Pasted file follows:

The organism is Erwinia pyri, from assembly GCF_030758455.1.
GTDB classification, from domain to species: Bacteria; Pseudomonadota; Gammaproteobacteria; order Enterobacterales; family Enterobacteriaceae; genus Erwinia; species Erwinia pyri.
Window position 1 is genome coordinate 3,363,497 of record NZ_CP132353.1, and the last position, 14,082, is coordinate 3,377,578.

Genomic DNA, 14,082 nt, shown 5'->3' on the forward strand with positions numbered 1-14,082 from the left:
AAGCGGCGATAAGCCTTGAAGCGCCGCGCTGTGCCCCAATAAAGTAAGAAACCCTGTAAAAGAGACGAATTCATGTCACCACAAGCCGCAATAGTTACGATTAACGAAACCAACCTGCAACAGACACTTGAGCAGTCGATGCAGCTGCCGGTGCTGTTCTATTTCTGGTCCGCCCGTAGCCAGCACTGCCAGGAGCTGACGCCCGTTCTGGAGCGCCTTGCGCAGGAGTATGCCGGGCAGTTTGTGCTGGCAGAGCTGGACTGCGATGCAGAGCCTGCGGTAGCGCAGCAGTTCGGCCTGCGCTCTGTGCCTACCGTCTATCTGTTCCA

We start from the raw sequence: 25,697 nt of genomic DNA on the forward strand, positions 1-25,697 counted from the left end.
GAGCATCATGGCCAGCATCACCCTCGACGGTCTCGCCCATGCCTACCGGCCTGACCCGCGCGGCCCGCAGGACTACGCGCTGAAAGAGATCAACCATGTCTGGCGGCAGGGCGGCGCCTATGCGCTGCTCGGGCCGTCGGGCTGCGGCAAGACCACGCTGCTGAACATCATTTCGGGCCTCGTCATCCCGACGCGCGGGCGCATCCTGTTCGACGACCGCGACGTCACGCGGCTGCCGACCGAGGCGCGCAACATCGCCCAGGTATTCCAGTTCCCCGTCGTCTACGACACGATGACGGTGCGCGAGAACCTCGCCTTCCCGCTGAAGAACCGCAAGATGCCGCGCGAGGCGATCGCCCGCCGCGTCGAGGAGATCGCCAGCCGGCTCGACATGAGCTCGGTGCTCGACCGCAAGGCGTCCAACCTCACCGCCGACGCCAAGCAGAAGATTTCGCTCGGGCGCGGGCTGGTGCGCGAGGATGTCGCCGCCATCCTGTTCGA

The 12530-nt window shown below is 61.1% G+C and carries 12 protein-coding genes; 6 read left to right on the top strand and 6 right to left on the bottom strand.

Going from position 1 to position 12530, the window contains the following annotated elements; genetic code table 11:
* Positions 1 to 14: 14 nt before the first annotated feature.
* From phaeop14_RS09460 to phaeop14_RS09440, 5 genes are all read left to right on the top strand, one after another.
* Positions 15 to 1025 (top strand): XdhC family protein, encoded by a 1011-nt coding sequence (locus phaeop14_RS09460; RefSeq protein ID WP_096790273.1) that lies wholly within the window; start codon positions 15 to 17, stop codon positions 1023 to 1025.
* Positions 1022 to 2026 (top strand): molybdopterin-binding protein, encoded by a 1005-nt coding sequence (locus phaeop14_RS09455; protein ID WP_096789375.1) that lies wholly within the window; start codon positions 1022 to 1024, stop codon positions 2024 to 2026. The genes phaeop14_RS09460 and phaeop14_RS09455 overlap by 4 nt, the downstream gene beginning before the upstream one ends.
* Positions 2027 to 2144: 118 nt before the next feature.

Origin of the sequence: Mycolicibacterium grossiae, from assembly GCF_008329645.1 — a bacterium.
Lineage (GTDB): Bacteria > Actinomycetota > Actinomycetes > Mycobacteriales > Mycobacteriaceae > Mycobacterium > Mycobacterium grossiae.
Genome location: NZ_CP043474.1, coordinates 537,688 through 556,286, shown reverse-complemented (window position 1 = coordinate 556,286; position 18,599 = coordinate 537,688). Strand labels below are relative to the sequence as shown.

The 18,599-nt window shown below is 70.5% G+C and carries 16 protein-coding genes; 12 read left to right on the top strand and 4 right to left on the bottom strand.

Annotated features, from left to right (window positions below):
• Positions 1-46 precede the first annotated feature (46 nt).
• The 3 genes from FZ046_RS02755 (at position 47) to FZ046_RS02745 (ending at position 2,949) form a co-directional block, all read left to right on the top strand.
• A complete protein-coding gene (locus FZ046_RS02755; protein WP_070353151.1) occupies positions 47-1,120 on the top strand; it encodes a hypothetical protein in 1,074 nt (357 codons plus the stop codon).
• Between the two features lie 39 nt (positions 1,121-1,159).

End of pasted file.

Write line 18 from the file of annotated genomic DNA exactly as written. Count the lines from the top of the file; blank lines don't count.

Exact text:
The 18,599-nt window shown below is 70.5% G+C and carries 16 protein-coding genes; 12 read left to right on the top strand and 4 right to left on the bottom strand.